Overeating is believed to result when the appetitive motivation to consume palatable food exceeds an individual's capacity for inhibitory control of eating. This hypothesis was supported in recent studies involving predominantly normal weight women, but has not been tested in obese populations. The current study tested the interaction between food reward sensitivity and inhibitory control in predicting palatable food intake among energy-replete overweight and obese women (N = 62). Sensitivity to palatable food reward was measured with the Power of Food Scale. Inhibitory control was assessed with a computerized choice task that captures the tendency to discount large delayed rewards relative to smaller immediate rewards. Participants completed an eating in the absence of hunger protocol in which homeostatic energy needs were eliminated with a bland preload of plain oatmeal, followed by a bogus laboratory taste test of palatable and bland snacks. The interaction between food reward sensitivity and inhibitory control was a significant predictor of palatable food intake in regression analyses controlling for BMI and the amount of preload consumed. Probing this interaction indicated that higher food reward sensitivity predicted greater palatable food intake at low levels of inhibitory control, but was not associated with intake at high levels of inhibitory control. As expected, no associations were found in a similar regression analysis predicting intake of bland foods. Findings support a neurobehavioral model of eating behavior in which sensitivity to palatable food reward drives overeating only when accompanied by insufficient inhibitory control. Strengthening inhibitory control could enhance weight management programs.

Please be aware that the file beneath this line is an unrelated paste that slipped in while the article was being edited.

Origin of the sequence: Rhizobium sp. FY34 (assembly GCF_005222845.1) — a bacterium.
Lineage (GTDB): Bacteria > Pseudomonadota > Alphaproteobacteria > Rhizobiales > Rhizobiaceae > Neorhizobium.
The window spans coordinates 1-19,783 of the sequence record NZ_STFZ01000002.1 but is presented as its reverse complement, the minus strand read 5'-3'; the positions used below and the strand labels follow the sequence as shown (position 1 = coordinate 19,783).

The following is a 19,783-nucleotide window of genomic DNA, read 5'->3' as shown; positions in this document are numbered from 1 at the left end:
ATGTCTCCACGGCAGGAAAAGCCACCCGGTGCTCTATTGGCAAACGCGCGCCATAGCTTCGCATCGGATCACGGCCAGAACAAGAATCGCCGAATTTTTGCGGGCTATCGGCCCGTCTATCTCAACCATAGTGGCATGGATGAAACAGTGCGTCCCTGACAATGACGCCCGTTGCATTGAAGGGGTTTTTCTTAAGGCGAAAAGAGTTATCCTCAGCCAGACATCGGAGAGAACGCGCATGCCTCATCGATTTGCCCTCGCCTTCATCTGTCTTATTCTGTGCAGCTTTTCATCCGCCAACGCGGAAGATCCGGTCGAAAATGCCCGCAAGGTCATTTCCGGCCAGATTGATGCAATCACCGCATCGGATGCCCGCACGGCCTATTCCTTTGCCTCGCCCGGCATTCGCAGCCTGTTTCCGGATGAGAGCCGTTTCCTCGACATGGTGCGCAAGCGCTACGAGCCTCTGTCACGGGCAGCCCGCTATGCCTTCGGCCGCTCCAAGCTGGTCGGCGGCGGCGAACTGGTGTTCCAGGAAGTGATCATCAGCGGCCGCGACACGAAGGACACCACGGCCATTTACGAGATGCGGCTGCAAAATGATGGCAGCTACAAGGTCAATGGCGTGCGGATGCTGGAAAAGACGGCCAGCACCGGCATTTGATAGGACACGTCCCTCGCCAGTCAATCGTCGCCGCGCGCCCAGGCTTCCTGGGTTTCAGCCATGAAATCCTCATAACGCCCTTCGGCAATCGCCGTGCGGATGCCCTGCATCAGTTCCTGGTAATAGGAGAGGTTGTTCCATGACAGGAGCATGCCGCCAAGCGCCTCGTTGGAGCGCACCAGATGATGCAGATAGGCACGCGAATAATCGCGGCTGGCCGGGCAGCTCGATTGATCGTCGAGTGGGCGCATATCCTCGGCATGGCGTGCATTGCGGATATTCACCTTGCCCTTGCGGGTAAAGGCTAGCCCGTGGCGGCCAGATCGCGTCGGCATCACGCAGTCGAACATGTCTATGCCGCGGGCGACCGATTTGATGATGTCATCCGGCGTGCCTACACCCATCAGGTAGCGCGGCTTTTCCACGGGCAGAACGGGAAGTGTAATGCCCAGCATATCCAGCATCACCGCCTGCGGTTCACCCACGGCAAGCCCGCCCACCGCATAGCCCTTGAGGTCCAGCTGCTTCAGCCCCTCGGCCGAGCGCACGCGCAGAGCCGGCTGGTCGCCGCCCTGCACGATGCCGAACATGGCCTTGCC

Clinical characteristics and outcomes of acute coronary syndrome patients with left anterior hemiblock
OBJECTIVE: We aimed to study the relationships between left anterior hemiblock (LAHB) and the patient characteristics, management, and clinical outcomes in the setting of acute coronary syndromes (ACS).